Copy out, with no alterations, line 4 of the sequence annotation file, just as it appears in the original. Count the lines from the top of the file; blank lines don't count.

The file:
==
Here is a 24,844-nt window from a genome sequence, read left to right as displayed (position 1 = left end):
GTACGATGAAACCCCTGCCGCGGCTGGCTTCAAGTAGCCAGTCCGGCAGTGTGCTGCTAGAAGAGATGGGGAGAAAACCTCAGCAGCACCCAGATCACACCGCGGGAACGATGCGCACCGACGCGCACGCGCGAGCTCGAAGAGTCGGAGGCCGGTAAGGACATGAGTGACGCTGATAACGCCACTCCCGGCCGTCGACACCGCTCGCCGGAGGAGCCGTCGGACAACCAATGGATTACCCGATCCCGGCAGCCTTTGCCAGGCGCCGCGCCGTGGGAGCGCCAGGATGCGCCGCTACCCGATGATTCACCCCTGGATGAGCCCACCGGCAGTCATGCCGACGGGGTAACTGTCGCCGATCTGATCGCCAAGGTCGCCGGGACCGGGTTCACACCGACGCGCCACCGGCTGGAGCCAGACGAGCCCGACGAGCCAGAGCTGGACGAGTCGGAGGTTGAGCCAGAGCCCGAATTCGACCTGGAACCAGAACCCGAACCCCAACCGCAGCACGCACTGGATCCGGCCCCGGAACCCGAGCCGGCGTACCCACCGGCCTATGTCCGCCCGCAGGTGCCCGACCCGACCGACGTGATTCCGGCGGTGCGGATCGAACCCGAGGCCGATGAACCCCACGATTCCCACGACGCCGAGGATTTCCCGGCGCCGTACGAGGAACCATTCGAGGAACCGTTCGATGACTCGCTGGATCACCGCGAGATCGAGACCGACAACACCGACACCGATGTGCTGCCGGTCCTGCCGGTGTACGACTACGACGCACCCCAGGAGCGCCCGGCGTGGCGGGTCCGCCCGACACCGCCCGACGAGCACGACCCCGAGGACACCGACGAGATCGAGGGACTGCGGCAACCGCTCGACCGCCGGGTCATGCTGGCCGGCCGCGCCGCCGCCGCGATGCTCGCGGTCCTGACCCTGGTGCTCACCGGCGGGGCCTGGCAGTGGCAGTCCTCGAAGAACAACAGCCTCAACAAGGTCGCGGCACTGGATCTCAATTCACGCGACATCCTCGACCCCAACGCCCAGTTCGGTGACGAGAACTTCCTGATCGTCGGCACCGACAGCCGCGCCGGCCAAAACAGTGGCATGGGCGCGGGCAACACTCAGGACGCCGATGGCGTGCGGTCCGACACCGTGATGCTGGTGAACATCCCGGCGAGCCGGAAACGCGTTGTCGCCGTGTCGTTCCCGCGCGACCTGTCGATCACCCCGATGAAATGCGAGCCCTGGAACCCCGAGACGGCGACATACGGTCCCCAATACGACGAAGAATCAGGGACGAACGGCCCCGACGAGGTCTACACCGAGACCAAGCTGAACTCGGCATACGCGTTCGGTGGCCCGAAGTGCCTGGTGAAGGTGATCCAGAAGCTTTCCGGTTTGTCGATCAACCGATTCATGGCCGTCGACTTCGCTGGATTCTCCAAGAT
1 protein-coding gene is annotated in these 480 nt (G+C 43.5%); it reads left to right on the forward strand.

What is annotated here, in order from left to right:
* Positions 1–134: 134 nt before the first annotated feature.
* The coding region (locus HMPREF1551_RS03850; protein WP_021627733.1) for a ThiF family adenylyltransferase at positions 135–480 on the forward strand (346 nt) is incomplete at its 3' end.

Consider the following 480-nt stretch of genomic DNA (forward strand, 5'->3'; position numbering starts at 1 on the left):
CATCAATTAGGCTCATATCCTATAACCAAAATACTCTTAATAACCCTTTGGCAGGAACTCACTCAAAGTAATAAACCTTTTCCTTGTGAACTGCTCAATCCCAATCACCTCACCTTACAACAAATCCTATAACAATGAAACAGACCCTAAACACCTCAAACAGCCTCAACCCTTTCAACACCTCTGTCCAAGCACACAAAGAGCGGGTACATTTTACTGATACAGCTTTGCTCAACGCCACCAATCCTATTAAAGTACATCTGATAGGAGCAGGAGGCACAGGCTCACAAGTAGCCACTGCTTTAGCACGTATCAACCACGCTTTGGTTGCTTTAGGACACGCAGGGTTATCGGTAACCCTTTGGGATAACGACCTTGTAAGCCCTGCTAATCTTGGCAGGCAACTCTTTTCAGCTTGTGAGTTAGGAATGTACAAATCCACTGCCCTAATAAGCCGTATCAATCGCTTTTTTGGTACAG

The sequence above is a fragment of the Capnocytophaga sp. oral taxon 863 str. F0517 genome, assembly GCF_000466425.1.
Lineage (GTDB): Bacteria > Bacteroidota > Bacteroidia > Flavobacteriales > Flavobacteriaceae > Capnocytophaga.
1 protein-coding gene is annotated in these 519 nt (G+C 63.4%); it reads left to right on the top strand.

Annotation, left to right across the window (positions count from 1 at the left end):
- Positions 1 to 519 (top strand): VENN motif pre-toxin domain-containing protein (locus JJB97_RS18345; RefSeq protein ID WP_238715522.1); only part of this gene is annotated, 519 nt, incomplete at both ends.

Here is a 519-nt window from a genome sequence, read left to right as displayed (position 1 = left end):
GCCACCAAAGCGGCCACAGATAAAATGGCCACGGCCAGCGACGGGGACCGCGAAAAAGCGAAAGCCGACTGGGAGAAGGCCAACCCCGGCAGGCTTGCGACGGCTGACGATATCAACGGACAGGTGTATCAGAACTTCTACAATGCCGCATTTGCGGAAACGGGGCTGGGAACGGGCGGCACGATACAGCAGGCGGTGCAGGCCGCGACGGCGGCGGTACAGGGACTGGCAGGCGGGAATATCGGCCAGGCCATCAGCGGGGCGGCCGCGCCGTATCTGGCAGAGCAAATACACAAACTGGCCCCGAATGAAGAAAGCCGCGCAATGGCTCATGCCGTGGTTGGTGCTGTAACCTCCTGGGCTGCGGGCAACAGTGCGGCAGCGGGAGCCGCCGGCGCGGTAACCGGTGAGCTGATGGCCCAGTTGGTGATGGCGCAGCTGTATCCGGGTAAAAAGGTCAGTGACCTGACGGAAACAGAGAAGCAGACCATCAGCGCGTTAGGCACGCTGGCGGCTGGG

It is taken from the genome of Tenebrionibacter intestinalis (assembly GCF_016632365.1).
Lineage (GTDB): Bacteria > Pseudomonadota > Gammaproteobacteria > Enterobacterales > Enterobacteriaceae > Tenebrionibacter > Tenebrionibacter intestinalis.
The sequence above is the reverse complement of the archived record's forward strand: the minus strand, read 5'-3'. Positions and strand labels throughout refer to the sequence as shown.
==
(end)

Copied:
What is annotated here, in order from left to right: